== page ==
The deal, which JDA intended to finance with debt, is being renegotiated following the collapse of the stock and credit markets. Hamish Brewer, JDA's CEO, has until 6 January 2009 to agree new terms and conditions.
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Brewer remains committed to the deal, which would add 6,000 customers to JDA and boost combined revenues to around $635m. This would consolidate its number three slot in the supply chain management market behind SAP and Oracle.
i2, which specialises in supply chain management software for manufacturers of discrete products, would largely complete JDA's application portfolio for retailers and manufacturers, Brewer told Computer Weekly in an exclusive interview yesterday.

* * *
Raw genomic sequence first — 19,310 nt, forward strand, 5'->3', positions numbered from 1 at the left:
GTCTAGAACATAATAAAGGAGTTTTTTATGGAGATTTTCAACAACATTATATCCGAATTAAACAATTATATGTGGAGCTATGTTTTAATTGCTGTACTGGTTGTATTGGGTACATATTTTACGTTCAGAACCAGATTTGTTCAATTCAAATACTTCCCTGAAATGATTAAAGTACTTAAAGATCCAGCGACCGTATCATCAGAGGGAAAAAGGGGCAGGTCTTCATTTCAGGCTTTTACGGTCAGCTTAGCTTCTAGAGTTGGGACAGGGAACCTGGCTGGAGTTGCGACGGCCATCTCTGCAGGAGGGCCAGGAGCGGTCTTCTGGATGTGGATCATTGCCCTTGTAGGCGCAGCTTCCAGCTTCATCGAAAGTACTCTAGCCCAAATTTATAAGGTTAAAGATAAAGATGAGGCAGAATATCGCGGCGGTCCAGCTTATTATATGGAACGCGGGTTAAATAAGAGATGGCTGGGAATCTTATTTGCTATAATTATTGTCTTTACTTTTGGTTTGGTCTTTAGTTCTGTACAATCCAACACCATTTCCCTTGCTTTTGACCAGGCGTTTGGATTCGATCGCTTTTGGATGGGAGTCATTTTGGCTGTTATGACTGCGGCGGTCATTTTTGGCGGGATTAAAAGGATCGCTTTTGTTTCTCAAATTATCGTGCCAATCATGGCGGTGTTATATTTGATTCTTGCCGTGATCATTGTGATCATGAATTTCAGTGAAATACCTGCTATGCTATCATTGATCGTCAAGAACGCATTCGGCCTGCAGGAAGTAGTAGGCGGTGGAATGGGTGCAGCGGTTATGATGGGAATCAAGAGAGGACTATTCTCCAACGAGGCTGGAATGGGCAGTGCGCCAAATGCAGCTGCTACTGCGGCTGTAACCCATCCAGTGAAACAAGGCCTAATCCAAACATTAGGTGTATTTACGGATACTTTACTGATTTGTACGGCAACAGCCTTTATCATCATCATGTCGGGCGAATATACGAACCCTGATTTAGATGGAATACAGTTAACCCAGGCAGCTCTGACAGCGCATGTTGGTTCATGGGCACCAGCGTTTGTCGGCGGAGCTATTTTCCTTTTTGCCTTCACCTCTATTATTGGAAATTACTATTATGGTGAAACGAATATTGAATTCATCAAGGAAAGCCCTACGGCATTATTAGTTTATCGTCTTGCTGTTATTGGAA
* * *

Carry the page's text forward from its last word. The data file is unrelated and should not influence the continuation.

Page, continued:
i2 would complement JDA's acquisition two years ago of Manugustics, which gave JDA an entry to manufacturers of continuous or flow products, such as oil and energy, he said.
However, if the i2 deal falls through, JDA would continue to look for further acquisitions, Brewer said. "But if market conditions are not right for the i2 deal, then they are unlikely to be right for another deal," he said.
He said JDA would look to fill gaps in the whole supply chain management area, where he believed JDA dominated only one of four sectors, namely demand forecasting, but has offerings in the others, logistics, sales and operational planning and store management.